Lastly, Humankind’s warfare takes diplomacy a little further. Whenever you select another nation to enter in diplomacy, you can see each other’s war enthusiasm. War enthusiasm acts like a casus belli in one way, while being a resource that can end lengthy wars if your homefront becomes a broken mess. It’s a new approach to warfare – one that seems much more natural in its buildup. It adds a much better storytelling experience, akin to a Paradox game’s anticipation of war, rather than having Trajan from Civ 6 pop and call you a filthy barbarian for some randomly selected reason.
Avatars are a unique feature to Humankind, allowing players to create a character that will lead them through their campaigns. Furthermore, you can share your character with your friends and set their AI tendencies. These AI tendencies urge them to prefer specific playstyles. As you continue to play and earn in-game achievements, you can unlock new AI settings to further improve your avatar’s personality. If you want them to be war-declaring maniacs or peace-loving Ghandi-like characters in your game’s session, go for it.
While we have billed the Humankind vs Civilization battle as two very different beasts colliding, there are a few similarities. Humankind draws very much on the District feature from Civilization 6. Humankind allows you to build districts that take advantage of a tile’s geography to prosper your people’s industrial, scientific, cultural or agricultural output. The same can be said for awe-inspiring wonders of the world. You can’t just build as many as you want in a city without actually planning your city from day one.
Stability and Influence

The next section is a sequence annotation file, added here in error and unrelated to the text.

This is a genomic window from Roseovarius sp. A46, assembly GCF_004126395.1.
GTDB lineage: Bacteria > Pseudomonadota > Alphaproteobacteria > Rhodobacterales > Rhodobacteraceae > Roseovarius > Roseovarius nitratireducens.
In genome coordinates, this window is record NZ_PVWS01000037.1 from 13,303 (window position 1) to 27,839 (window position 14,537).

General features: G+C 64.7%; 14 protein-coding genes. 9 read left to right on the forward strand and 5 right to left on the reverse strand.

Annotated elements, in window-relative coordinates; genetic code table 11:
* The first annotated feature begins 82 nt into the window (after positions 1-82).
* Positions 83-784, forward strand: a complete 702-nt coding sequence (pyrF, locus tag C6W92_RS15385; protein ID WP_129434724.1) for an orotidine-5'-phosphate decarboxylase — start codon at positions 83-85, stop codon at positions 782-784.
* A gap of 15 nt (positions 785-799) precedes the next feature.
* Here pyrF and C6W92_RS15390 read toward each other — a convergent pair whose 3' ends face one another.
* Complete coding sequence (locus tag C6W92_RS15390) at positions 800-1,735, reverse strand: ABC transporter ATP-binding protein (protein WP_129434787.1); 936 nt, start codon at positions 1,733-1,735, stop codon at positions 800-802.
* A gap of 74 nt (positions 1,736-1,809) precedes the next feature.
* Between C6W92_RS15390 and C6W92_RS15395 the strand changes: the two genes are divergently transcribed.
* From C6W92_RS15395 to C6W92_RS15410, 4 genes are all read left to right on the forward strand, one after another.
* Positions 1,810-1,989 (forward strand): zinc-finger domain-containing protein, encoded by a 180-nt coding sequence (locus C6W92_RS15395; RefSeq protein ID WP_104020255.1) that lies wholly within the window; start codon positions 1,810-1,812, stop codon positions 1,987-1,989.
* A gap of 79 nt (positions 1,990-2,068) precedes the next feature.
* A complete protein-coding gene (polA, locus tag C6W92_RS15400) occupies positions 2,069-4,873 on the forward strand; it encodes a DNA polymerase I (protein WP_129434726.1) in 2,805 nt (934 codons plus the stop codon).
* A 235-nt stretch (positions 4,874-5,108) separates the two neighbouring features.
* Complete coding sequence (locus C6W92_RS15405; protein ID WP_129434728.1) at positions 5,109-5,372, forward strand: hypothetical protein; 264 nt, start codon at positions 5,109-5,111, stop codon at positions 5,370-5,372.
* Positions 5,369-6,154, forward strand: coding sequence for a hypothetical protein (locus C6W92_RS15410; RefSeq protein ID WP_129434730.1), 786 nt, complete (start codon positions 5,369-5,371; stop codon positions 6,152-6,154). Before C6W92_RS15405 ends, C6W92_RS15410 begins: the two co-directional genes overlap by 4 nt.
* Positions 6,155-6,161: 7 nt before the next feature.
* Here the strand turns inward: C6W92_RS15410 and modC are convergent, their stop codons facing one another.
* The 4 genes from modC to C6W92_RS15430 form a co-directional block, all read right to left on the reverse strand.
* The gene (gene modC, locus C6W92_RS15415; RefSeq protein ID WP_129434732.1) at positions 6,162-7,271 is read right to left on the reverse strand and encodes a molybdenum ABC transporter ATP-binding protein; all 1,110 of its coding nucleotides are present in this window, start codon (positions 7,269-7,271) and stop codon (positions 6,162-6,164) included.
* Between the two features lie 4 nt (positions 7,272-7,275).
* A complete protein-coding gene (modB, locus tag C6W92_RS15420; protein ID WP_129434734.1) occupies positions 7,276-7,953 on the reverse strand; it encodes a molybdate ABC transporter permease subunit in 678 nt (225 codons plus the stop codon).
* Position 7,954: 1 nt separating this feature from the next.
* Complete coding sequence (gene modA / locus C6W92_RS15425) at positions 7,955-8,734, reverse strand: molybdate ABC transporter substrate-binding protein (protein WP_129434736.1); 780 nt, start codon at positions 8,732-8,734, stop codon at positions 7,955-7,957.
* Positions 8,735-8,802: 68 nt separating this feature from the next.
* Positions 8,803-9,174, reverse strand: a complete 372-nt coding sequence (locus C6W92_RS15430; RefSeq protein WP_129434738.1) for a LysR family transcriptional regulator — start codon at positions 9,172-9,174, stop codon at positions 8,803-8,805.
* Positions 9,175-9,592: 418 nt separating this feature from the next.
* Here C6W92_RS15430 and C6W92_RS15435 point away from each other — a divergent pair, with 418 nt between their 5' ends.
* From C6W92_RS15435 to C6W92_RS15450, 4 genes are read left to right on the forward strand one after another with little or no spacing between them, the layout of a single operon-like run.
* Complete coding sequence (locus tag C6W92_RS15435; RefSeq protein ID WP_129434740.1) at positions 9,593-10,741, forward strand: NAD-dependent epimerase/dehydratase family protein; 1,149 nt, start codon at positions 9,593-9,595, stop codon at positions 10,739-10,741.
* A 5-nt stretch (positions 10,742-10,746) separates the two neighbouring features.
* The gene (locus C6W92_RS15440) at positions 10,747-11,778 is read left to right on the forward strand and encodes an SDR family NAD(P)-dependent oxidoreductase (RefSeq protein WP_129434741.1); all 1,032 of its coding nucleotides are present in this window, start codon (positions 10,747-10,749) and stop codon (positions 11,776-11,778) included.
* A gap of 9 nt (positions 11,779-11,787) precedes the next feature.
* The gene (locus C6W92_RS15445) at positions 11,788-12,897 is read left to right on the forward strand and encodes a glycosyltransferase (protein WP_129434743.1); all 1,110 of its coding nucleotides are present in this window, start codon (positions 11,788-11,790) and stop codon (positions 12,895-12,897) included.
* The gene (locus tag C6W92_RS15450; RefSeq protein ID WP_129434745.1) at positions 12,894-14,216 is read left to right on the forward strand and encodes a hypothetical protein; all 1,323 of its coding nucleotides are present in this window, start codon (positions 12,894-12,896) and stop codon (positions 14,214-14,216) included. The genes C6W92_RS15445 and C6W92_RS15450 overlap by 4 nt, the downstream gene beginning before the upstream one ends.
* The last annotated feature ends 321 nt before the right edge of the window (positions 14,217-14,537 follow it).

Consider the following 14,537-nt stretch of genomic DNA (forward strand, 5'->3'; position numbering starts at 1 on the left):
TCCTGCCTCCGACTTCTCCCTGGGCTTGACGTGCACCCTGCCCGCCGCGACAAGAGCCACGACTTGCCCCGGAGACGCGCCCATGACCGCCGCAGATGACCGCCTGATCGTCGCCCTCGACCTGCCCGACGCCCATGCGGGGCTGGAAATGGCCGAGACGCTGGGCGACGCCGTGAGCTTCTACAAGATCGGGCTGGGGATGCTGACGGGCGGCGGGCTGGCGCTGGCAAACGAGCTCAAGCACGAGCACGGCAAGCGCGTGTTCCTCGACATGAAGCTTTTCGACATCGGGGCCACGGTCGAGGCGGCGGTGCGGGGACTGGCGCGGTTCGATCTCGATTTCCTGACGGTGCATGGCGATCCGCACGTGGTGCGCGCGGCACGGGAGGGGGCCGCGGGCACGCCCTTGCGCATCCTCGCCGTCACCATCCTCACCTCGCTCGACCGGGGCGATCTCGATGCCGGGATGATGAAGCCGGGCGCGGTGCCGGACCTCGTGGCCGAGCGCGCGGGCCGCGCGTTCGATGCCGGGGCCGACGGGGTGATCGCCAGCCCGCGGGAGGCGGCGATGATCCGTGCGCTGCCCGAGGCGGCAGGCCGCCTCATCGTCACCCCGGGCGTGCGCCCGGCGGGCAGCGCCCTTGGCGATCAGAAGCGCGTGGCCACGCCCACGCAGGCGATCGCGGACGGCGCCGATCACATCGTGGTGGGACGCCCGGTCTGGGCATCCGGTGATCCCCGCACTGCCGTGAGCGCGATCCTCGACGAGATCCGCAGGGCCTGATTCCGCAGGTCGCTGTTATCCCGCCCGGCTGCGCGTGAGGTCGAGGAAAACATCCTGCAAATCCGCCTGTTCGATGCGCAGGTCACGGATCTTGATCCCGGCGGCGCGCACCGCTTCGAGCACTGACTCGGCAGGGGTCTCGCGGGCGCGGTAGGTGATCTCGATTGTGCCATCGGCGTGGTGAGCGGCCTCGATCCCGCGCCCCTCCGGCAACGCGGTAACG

Both Humankind and Civilization use a loyalty system to ensure you can’t rapidly spam cities. Humankind uses an influence system that you’ll need to earn before you can create an outpost, which can later become an extension of a city or a city in its own right. However, creating a new city or attaching an outpost creates a stability issue. The more cities you create and the more districts you place will cause your stability to decrease. You’ll need to manage this precious resource properly; otherwise, your distant cities or annoyed vassal states may rebel, claim independence, or join another nation altogether.
Humankind takes obvious inspirations from Firaxis when it first introduced the Loyalty system in Civ 6’s Rise and Fall expansion. The idea behind the loyalty system is to keep you from aggressively sitting next to your neighbour’s borders without proper border expansion. You will also need to properly support cities on continents away from yours if you want to keep them. Moreso, it makes for new opportunities to take over an enemy city without direct conquest. Either way, fans of Civ 6 will find even more crossover with Humankind.
Technology and Science are almost the same in both games. Technologies allow a civilization to begin building new buildings, units, and districts. Throughout the eras, there are different technologies to unlock that all do different things. Also, the UI for the technology tree and the Technology Screen is almost the same. There’s no reason to change what isn’t broken.
What do you think are the main differences between Humankind vs Civilization? Are you intrigued by the concepts in either game? Let us know in the comments below!